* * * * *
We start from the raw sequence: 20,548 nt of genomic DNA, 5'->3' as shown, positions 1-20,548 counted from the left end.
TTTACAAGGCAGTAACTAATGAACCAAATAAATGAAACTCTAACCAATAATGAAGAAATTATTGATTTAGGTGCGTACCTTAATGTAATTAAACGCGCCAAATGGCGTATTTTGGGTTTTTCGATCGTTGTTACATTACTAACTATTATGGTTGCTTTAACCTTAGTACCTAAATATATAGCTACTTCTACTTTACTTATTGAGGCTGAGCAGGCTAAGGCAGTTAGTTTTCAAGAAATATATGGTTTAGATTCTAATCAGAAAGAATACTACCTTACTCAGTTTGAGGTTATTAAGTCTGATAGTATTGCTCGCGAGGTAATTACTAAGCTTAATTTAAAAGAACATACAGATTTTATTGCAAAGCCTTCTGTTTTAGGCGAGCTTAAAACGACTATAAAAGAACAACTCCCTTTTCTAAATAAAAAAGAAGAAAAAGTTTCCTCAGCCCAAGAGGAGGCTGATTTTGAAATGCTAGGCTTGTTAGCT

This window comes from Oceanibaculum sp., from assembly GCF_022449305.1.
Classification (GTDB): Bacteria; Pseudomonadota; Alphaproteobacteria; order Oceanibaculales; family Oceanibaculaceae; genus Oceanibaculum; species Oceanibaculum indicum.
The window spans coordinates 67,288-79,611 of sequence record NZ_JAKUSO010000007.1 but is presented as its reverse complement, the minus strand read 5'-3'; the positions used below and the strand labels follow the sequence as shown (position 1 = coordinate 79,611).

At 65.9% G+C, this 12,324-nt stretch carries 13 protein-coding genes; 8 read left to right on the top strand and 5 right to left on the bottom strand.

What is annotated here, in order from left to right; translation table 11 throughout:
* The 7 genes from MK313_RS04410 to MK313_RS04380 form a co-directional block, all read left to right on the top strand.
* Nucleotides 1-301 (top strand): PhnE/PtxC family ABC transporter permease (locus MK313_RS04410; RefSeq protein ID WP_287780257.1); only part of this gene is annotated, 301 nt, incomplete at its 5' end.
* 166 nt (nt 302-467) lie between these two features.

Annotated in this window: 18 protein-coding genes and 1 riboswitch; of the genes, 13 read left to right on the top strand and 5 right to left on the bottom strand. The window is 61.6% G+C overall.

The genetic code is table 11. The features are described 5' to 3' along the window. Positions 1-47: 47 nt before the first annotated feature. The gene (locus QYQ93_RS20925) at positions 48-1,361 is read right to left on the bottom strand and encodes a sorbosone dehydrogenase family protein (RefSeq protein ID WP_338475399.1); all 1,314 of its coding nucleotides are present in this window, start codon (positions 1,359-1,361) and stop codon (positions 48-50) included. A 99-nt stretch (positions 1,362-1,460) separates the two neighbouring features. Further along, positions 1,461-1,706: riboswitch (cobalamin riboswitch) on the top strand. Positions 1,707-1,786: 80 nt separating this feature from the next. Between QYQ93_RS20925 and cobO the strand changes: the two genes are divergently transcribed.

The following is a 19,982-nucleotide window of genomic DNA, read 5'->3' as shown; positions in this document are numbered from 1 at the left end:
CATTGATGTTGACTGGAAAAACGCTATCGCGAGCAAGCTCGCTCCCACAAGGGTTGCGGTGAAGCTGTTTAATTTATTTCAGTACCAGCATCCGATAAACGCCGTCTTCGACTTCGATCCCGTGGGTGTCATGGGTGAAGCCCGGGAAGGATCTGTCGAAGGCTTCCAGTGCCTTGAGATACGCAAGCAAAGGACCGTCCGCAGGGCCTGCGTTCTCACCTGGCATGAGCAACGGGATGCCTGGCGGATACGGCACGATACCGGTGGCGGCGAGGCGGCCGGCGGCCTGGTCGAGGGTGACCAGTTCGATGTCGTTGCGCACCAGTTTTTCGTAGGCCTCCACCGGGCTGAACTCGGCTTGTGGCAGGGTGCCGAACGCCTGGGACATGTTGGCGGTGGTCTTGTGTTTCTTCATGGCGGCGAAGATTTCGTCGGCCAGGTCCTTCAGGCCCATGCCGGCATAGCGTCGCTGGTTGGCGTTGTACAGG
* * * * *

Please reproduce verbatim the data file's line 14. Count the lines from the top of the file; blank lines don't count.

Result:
CATTGATGTTGACTGGAAAAACGCTATCGCGAGCAAGCTCGCTCCCACAAGGGTTGCGGTGAAGCTGTTTAATTTATTTCAGTACCAGCATCCGATAAACGCCGTCTTCGACTTCGATCCCGTGGGTGTCATGGGTGAAGCCCGGGAAGGATCTGTCGAAGGCTTCCAGTGCCTTGAGATACGCAAGCAAAGGACCGTCCGCAGGGCCTGCGTTCTCACCTGGCATGAGCAACGGGATGCCTGGCGGATACGGCACGATACCGGTGGCGGCGAGGCGGCCGGCGGCCTGGTCGAGGGTGACCAGTTCGATGTCGTTGCGCACCAGTTTTTCGTAGGCCTCCACCGGGCTGAACTCGGCTTGTGGCAGGGTGCCGAACGCCTGGGACATGTTGGCGGTGGTCTTGTGTTTCTTCATGGCGGCGAAGATTTCGTCGGCCAGGTCCTTCAGGCCCATGCCGGCATAGCGTCGCTGGTTGGCGTTGTACAGG